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Jamie Saft’s New Zion Trio

The genre-bending musician channels the notion of ‘Zion’ through  reggae-dub

Jake Marmer
January 08, 2013
Jamie Saft(Duclism)
Jamie Saft(Duclism)

This past Sunday January 6th, I went to see the performance of Jamie’s Saft’s New Zion Trio at the Cornelia Street Café. Jamie Saft, now in his early 40s and very long-bearded, is generally known for his jazz records on Tzadik label, and various collaborations with Tzadik’s producer, John Zorn, the legendary avant-garde composer and saxophonist. Generally gravitating towards jazz, Saft has easily moved across genres as diverse as heavy metal, klezmer, noise, and even put out a tribute album to Bob Dylan. Rather than genre-hoping, however, this nomadicism reflected an exploration of attitudes, philosophical platforms, as this latest project, New Zion Trio, came to reflect as well. Here are a few notes from the concert.

At one point last night, as I looked around, nearly everyone crammed in the basement of Cornelia Street Café had their eyes closed, swaying over their cocktails and silenced smart-phones, as Jamie Saft’s latest project, the New Zion Trio was tearing through the finale of their set. The band–comprising of Craig Santiago on drums, Brad Jones on the upright bass, and Saft himself on piano and synth–leans towards the experimental reggae-dub sound, but at that particular moment, they were playing a piece called “Pincus”, one Saft’s klezmer-inspired compositions. With dub treatment, the tune was given fantastic, blurry shape, belonging less to specific musical tradition than an urge, a feeling, an image.

Over the decades, a number of non-Caribbean bands have adopted the reggae sound, many of them, commercializing and fetishizing the music, diluting the traditional, folky strain of it–think UB40 or the particularly unfortunate case of Matisyahu, with his ill-fitting Patois inflections. The music’s great appeal, as underscored by its connection to Rastafarianism, is spirituality–worship, praise, and chanting. Saft’s band approaches the music with a great deal of respect, and rather than co-opting it, builds on the particular introspective lens it offers. Keeping reggae’s trademark “gasping” rhythm, Saft uses unusual, jazz-like chords; he often surges into incredibly long, panoramic phrases on the piano, which in their melodic structures and emotional uproar are more reminiscent of certain Western classical music. Jazz improvisations and blues are there as well, and a whole lot more, all hovering above the thick layers of sound, propelled by the rhythm section.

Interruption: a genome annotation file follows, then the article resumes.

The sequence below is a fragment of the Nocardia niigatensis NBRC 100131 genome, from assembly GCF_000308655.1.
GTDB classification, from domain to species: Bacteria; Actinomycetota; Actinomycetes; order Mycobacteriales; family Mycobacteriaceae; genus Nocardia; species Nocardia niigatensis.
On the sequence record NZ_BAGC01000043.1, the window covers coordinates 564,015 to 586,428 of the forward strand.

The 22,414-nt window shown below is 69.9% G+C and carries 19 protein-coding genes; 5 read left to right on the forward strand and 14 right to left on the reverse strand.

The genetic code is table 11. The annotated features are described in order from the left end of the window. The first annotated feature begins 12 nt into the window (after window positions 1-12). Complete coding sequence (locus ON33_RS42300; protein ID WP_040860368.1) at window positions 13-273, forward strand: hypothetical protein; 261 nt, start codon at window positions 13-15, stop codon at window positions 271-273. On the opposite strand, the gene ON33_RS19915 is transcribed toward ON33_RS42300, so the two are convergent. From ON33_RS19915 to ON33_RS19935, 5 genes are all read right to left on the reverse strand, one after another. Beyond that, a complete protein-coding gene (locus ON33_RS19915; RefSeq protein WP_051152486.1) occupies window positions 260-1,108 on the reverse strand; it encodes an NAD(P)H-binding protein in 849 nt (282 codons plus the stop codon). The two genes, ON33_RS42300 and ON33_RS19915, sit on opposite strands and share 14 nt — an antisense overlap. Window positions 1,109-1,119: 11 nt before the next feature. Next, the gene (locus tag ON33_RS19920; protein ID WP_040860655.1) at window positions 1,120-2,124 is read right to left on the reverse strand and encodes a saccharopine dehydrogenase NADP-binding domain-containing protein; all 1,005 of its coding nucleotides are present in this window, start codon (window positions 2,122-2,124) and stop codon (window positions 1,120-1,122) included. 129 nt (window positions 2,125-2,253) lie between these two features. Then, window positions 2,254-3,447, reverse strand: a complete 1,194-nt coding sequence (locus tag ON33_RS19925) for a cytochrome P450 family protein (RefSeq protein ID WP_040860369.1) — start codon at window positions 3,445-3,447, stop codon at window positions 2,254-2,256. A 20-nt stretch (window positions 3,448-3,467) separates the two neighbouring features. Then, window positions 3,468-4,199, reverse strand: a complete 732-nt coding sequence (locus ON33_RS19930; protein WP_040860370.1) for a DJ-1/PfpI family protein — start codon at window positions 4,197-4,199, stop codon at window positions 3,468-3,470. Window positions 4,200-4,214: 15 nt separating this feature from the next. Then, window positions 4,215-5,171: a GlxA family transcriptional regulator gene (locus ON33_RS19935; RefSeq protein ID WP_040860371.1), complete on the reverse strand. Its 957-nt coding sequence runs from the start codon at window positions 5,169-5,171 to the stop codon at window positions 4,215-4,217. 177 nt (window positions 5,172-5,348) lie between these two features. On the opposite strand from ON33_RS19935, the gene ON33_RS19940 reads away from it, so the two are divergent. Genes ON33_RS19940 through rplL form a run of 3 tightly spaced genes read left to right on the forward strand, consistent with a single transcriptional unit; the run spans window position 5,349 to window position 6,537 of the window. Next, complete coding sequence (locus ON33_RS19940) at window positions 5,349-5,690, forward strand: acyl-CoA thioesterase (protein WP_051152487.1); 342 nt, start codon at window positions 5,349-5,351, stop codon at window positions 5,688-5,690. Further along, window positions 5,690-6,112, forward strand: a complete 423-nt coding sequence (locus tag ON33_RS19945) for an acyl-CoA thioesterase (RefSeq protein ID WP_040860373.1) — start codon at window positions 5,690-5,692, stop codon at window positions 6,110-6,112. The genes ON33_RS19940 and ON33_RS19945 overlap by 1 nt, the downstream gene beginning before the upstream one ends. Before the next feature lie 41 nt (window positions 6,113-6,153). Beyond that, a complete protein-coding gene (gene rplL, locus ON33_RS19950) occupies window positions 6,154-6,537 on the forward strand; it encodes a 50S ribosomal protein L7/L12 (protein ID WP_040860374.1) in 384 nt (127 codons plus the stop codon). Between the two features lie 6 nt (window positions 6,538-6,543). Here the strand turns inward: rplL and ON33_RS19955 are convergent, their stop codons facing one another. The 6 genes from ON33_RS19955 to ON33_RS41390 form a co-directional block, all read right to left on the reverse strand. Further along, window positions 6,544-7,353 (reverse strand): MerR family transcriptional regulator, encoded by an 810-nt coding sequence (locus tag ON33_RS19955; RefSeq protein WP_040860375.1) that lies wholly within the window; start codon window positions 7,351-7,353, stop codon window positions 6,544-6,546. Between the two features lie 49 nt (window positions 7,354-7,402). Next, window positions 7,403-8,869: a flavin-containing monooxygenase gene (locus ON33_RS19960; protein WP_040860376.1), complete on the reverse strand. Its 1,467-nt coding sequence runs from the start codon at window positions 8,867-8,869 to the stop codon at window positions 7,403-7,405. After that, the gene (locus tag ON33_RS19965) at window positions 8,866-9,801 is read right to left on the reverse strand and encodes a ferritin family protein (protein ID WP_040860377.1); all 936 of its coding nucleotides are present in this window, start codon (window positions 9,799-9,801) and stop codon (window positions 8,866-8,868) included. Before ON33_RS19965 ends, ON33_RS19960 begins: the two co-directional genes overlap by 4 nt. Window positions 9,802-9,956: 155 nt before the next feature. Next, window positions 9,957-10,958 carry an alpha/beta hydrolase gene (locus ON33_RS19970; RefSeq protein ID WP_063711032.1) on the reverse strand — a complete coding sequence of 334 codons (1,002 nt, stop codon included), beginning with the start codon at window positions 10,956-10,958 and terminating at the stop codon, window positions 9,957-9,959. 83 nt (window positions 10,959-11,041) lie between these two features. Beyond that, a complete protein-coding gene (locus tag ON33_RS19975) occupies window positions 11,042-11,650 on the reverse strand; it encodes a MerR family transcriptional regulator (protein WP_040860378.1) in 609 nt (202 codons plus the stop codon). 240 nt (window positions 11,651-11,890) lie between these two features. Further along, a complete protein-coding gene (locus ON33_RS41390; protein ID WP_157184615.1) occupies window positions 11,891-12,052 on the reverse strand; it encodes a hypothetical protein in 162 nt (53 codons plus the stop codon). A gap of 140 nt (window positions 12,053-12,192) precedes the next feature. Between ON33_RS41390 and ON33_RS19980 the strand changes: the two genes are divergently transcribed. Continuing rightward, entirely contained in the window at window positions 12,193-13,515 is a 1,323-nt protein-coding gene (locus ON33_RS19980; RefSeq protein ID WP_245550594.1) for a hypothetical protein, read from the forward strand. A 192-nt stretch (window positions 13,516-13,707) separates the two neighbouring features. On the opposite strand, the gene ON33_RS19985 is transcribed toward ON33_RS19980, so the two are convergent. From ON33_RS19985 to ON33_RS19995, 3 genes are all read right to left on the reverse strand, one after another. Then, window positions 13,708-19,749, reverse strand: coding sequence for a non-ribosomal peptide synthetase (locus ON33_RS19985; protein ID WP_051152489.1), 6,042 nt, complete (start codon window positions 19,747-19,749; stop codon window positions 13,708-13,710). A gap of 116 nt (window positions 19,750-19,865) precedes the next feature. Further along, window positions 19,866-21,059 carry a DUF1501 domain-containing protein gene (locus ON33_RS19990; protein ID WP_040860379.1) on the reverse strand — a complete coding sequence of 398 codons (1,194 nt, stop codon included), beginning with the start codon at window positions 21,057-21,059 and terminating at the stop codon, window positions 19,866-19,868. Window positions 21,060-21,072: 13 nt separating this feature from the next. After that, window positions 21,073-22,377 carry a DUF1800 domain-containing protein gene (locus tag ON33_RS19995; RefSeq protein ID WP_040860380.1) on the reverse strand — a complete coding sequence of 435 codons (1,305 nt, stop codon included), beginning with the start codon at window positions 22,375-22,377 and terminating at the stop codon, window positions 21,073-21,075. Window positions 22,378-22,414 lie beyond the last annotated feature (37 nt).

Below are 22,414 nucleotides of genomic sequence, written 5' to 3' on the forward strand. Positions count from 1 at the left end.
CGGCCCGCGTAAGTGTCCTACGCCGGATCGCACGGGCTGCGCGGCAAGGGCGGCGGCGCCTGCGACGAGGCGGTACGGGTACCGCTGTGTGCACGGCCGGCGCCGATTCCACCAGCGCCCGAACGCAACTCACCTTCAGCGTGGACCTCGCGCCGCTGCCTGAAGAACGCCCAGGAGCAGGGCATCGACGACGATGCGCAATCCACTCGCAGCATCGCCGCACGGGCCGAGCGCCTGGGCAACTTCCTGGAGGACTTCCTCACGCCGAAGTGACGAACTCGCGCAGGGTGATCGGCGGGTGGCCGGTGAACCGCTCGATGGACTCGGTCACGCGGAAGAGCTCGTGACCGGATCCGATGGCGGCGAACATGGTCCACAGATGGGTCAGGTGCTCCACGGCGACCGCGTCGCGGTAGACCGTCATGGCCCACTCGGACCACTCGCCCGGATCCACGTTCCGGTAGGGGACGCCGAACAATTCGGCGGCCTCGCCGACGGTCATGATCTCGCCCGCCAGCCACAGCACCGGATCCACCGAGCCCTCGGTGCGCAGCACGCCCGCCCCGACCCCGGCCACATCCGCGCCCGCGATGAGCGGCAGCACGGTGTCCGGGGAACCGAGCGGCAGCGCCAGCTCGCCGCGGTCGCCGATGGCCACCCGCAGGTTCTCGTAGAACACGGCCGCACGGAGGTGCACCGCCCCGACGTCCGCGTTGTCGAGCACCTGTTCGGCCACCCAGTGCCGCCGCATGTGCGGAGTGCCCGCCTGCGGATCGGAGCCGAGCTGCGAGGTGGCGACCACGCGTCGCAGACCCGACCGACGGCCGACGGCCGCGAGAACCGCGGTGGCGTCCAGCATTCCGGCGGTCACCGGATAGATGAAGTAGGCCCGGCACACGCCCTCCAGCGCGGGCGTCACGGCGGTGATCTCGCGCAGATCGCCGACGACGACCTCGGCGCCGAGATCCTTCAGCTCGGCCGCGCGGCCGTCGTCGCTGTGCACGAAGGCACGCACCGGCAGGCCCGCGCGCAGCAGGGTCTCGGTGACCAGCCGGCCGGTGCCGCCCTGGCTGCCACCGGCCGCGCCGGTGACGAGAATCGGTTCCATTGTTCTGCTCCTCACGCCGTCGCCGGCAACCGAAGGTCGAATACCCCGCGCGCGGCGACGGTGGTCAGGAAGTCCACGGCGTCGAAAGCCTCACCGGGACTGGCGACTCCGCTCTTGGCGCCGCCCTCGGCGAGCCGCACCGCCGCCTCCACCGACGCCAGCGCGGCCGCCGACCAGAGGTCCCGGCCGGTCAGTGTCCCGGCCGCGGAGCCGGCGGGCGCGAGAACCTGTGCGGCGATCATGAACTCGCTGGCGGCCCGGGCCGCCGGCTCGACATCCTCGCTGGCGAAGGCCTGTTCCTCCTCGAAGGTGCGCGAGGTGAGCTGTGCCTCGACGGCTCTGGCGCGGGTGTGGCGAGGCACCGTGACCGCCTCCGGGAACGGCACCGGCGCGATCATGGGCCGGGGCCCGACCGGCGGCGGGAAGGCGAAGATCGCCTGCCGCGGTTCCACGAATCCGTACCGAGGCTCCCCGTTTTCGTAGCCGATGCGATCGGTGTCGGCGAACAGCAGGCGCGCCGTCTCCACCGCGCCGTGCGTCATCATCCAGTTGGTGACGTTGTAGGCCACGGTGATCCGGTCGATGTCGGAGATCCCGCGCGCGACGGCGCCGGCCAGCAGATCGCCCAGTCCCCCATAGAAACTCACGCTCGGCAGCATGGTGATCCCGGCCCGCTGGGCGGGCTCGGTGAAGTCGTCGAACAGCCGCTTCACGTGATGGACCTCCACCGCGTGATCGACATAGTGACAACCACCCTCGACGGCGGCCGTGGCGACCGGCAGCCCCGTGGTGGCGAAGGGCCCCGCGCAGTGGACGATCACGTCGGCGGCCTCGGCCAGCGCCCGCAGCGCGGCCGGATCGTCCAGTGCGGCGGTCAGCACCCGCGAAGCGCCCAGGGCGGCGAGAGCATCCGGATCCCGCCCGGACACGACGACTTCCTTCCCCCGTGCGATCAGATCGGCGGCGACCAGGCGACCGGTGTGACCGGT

During most of the set, the band dug into the material off their second album which will be released this April. The fact that reggae-punk legend HR of the Bad Brains band has joined the New Zion Trio on the studio recording, makes the release all the more anticipated.

Reggae, at all points, directs its participants towards mythic “Zion” which, in Rastafarian tradition is more of a mental state than a physical location. Needless to say, it is a particularly loaded term for Jewish audiences, and Saft’s naming of the band thus was a weighty statement of its own. Where or what Saft’s New Zion might be is a question for any listener, but I sat at the Cornelia Street Café last night, I was certainly transported somewhere – out of New York’s winter, the subway ride, thoughts of the weekend’s impending finale–towards a certain other state being, enclosed in music.

Jake Marmer is Tablet’s poetry critic. He is the author of Cosmic Diaspora (2020), The Neighbor Out of Sound (2018) and Jazz Talmud (2012). He has also released two jazz-klezmer-poetry records: Purple Tentacles of Thought and Desire (2020, with Cosmic Diaspora Trio), and Hermeneutic Stomp (2013).

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